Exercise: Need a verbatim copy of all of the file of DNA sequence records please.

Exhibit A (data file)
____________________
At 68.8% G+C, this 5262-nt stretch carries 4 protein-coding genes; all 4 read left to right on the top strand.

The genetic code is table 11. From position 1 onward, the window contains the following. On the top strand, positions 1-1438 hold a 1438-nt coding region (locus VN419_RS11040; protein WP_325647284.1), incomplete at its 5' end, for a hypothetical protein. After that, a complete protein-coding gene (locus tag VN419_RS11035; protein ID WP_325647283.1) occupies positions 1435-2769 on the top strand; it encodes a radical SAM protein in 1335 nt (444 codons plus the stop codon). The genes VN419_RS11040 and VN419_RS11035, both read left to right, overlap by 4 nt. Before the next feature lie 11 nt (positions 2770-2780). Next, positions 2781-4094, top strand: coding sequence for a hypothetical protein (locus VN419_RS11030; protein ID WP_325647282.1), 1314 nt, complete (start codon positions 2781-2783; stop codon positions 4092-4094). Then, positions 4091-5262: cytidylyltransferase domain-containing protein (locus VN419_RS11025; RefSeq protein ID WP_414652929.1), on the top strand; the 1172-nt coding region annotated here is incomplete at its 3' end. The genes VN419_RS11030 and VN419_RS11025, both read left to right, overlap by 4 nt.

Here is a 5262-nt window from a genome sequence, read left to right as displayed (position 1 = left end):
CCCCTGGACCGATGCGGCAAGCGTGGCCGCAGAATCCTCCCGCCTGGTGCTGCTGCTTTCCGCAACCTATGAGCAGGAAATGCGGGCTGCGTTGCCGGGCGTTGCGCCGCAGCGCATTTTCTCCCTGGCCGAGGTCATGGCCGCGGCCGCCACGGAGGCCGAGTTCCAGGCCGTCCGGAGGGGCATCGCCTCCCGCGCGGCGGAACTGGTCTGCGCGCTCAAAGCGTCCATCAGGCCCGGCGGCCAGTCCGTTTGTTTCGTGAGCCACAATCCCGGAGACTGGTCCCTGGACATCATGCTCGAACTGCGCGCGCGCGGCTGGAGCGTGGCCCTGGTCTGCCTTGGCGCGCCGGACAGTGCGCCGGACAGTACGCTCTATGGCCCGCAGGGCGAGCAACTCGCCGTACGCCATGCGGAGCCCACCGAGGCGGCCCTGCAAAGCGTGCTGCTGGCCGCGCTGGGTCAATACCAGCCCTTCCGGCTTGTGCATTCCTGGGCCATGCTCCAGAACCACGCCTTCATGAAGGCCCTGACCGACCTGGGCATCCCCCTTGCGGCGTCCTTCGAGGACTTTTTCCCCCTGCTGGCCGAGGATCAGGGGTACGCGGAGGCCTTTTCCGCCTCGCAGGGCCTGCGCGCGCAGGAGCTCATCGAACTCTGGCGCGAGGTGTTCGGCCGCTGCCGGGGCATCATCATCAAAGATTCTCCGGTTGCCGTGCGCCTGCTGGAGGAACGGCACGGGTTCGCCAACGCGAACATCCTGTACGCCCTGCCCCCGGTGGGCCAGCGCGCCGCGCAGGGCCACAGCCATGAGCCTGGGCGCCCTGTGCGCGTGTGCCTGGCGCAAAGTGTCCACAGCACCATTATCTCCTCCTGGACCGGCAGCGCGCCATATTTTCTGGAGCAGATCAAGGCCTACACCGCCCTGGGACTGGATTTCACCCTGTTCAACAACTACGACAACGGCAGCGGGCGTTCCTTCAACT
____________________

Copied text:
At 68.8% G+C, this 5262-nt stretch carries 4 protein-coding genes; all 4 read left to right on the top strand.

The genetic code is table 11. From position 1 onward, the window contains the following. On the top strand, positions 1-1438 hold a 1438-nt coding region (locus VN419_RS11040; protein WP_325647284.1), incomplete at its 5' end, for a hypothetical protein. After that, a complete protein-coding gene (locus tag VN419_RS11035; protein ID WP_325647283.1) occupies positions 1435-2769 on the top strand; it encodes a radical SAM protein in 1335 nt (444 codons plus the stop codon). The genes VN419_RS11040 and VN419_RS11035, both read left to right, overlap by 4 nt. Before the next feature lie 11 nt (positions 2770-2780). Next, positions 2781-4094, top strand: coding sequence for a hypothetical protein (locus VN419_RS11030; protein ID WP_325647282.1), 1314 nt, complete (start codon positions 2781-2783; stop codon positions 4092-4094). Then, positions 4091-5262: cytidylyltransferase domain-containing protein (locus VN419_RS11025; RefSeq protein ID WP_414652929.1), on the top strand; the 1172-nt coding region annotated here is incomplete at its 3' end. The genes VN419_RS11030 and VN419_RS11025, both read left to right, overlap by 4 nt.

Here is a 5262-nt window from a genome sequence, read left to right as displayed (position 1 = left end):
CCCCTGGACCGATGCGGCAAGCGTGGCCGCAGAATCCTCCCGCCTGGTGCTGCTGCTTTCCGCAACCTATGAGCAGGAAATGCGGGCTGCGTTGCCGGGCGTTGCGCCGCAGCGCATTTTCTCCCTGGCCGAGGTCATGGCCGCGGCCGCCACGGAGGCCGAGTTCCAGGCCGTCCGGAGGGGCATCGCCTCCCGCGCGGCGGAACTGGTCTGCGCGCTCAAAGCGTCCATCAGGCCCGGCGGCCAGTCCGTTTGTTTCGTGAGCCACAATCCCGGAGACTGGTCCCTGGACATCATGCTCGAACTGCGCGCGCGCGGCTGGAGCGTGGCCCTGGTCTGCCTTGGCGCGCCGGACAGTGCGCCGGACAGTACGCTCTATGGCCCGCAGGGCGAGCAACTCGCCGTACGCCATGCGGAGCCCACCGAGGCGGCCCTGCAAAGCGTGCTGCTGGCCGCGCTGGGTCAATACCAGCCCTTCCGGCTTGTGCATTCCTGGGCCATGCTCCAGAACCACGCCTTCATGAAGGCCCTGACCGACCTGGGCATCCCCCTTGCGGCGTCCTTCGAGGACTTTTTCCCCCTGCTGGCCGAGGATCAGGGGTACGCGGAGGCCTTTTCCGCCTCGCAGGGCCTGCGCGCGCAGGAGCTCATCGAACTCTGGCGCGAGGTGTTCGGCCGCTGCCGGGGCATCATCATCAAAGATTCTCCGGTTGCCGTGCGCCTGCTGGAGGAACGGCACGGGTTCGCCAACGCGAACATCCTGTACGCCCTGCCCCCGGTGGGCCAGCGCGCCGCGCAGGGCCACAGCCATGAGCCTGGGCGCCCTGTGCGCGTGTGCCTGGCGCAAAGTGTCCACAGCACCATTATCTCCTCCTGGACCGGCAGCGCGCCATATTTTCTGGAGCAGATCAAGGCCTACACCGCCCTGGGACTGGATTTCACCCTGTTCAACAACTACGACAACGGCAGCGGGCGTTCCTTCAACT